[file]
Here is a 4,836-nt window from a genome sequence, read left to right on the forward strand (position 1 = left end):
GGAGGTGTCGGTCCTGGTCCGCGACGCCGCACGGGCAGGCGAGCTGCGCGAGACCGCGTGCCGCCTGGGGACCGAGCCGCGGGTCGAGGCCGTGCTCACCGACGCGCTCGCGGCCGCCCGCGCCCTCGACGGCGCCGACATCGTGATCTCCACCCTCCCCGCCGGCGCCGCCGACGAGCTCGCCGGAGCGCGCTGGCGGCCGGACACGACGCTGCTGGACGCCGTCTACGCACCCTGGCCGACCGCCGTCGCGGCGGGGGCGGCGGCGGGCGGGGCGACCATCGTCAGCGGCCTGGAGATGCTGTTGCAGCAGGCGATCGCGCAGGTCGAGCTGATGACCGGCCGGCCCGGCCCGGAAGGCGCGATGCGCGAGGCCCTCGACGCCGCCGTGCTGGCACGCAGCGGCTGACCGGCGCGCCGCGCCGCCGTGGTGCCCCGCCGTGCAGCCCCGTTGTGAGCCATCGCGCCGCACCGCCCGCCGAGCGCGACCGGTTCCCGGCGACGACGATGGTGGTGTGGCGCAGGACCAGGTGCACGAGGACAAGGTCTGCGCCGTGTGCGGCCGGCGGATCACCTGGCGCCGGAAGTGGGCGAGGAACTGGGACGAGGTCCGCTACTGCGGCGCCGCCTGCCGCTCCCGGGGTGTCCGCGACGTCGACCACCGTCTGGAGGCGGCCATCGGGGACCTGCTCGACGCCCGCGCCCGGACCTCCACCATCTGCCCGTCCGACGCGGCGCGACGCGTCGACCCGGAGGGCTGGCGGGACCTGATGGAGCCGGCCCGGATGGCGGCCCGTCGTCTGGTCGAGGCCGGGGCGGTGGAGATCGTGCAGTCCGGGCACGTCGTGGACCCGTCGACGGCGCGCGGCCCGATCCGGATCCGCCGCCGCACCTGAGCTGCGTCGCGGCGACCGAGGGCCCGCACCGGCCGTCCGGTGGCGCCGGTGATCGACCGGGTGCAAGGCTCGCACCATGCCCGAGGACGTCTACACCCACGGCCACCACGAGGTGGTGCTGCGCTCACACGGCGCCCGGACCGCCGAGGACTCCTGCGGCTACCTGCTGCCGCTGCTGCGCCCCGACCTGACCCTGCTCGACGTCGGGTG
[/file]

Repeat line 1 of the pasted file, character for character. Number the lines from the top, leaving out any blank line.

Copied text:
Here is a 4,836-nt window from a genome sequence, read left to right on the forward strand (position 1 = left end):